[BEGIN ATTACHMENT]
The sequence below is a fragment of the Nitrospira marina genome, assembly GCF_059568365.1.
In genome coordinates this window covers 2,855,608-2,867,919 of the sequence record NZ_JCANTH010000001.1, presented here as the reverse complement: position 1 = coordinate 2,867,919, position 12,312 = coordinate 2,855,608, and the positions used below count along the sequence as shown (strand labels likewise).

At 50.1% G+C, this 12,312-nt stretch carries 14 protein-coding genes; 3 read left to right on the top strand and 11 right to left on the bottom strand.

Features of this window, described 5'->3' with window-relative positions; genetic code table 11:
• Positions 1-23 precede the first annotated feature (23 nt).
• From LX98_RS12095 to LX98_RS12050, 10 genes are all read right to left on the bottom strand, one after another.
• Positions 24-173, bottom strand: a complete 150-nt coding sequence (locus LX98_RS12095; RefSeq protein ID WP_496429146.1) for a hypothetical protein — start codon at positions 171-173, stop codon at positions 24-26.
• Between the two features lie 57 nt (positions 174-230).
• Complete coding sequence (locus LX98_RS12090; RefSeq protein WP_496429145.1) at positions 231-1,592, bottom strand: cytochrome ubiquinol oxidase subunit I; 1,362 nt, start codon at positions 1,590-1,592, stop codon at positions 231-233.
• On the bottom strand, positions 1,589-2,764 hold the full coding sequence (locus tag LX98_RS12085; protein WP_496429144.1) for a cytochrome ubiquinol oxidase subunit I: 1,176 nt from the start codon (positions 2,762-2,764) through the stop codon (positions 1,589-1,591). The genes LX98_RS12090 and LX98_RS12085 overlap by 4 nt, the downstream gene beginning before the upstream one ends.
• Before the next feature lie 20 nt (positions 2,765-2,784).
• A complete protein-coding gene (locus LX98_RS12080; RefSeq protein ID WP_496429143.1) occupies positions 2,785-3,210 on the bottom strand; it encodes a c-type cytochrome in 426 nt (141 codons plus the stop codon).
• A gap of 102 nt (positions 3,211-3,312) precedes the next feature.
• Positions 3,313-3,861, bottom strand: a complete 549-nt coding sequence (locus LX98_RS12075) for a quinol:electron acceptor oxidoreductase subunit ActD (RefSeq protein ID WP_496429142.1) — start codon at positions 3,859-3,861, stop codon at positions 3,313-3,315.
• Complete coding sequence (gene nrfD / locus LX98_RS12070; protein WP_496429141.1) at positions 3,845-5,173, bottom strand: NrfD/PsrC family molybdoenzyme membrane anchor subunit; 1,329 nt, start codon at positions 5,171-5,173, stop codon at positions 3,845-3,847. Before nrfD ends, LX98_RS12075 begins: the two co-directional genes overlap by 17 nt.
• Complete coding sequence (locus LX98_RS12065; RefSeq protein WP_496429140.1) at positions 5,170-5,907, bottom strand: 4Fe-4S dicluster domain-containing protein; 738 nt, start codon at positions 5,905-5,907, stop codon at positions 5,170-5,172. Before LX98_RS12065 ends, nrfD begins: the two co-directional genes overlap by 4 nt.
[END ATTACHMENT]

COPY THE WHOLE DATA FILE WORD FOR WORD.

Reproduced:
The sequence below is a fragment of the Nitrospira marina genome, assembly GCF_059568365.1.
In genome coordinates this window covers 2,855,608-2,867,919 of the sequence record NZ_JCANTH010000001.1, presented here as the reverse complement: position 1 = coordinate 2,867,919, position 12,312 = coordinate 2,855,608, and the positions used below count along the sequence as shown (strand labels likewise).

At 50.1% G+C, this 12,312-nt stretch carries 14 protein-coding genes; 3 read left to right on the top strand and 11 right to left on the bottom strand.

Features of this window, described 5'->3' with window-relative positions; genetic code table 11:
• Positions 1-23 precede the first annotated feature (23 nt).
• From LX98_RS12095 to LX98_RS12050, 10 genes are all read right to left on the bottom strand, one after another.
• Positions 24-173, bottom strand: a complete 150-nt coding sequence (locus LX98_RS12095; RefSeq protein ID WP_496429146.1) for a hypothetical protein — start codon at positions 171-173, stop codon at positions 24-26.
• Between the two features lie 57 nt (positions 174-230).
• Complete coding sequence (locus LX98_RS12090; RefSeq protein WP_496429145.1) at positions 231-1,592, bottom strand: cytochrome ubiquinol oxidase subunit I; 1,362 nt, start codon at positions 1,590-1,592, stop codon at positions 231-233.
• On the bottom strand, positions 1,589-2,764 hold the full coding sequence (locus tag LX98_RS12085; protein WP_496429144.1) for a cytochrome ubiquinol oxidase subunit I: 1,176 nt from the start codon (positions 2,762-2,764) through the stop codon (positions 1,589-1,591). The genes LX98_RS12090 and LX98_RS12085 overlap by 4 nt, the downstream gene beginning before the upstream one ends.
• Before the next feature lie 20 nt (positions 2,765-2,784).
• A complete protein-coding gene (locus LX98_RS12080; RefSeq protein ID WP_496429143.1) occupies positions 2,785-3,210 on the bottom strand; it encodes a c-type cytochrome in 426 nt (141 codons plus the stop codon).
• A gap of 102 nt (positions 3,211-3,312) precedes the next feature.
• Positions 3,313-3,861, bottom strand: a complete 549-nt coding sequence (locus LX98_RS12075) for a quinol:electron acceptor oxidoreductase subunit ActD (RefSeq protein ID WP_496429142.1) — start codon at positions 3,859-3,861, stop codon at positions 3,313-3,315.
• Complete coding sequence (gene nrfD / locus LX98_RS12070; protein WP_496429141.1) at positions 3,845-5,173, bottom strand: NrfD/PsrC family molybdoenzyme membrane anchor subunit; 1,329 nt, start codon at positions 5,171-5,173, stop codon at positions 3,845-3,847. Before nrfD ends, LX98_RS12075 begins: the two co-directional genes overlap by 17 nt.
• Complete coding sequence (locus LX98_RS12065; RefSeq protein WP_496429140.1) at positions 5,170-5,907, bottom strand: 4Fe-4S dicluster domain-containing protein; 738 nt, start codon at positions 5,905-5,907, stop codon at positions 5,170-5,172. Before LX98_RS12065 ends, nrfD begins: the two co-directional genes overlap by 4 nt.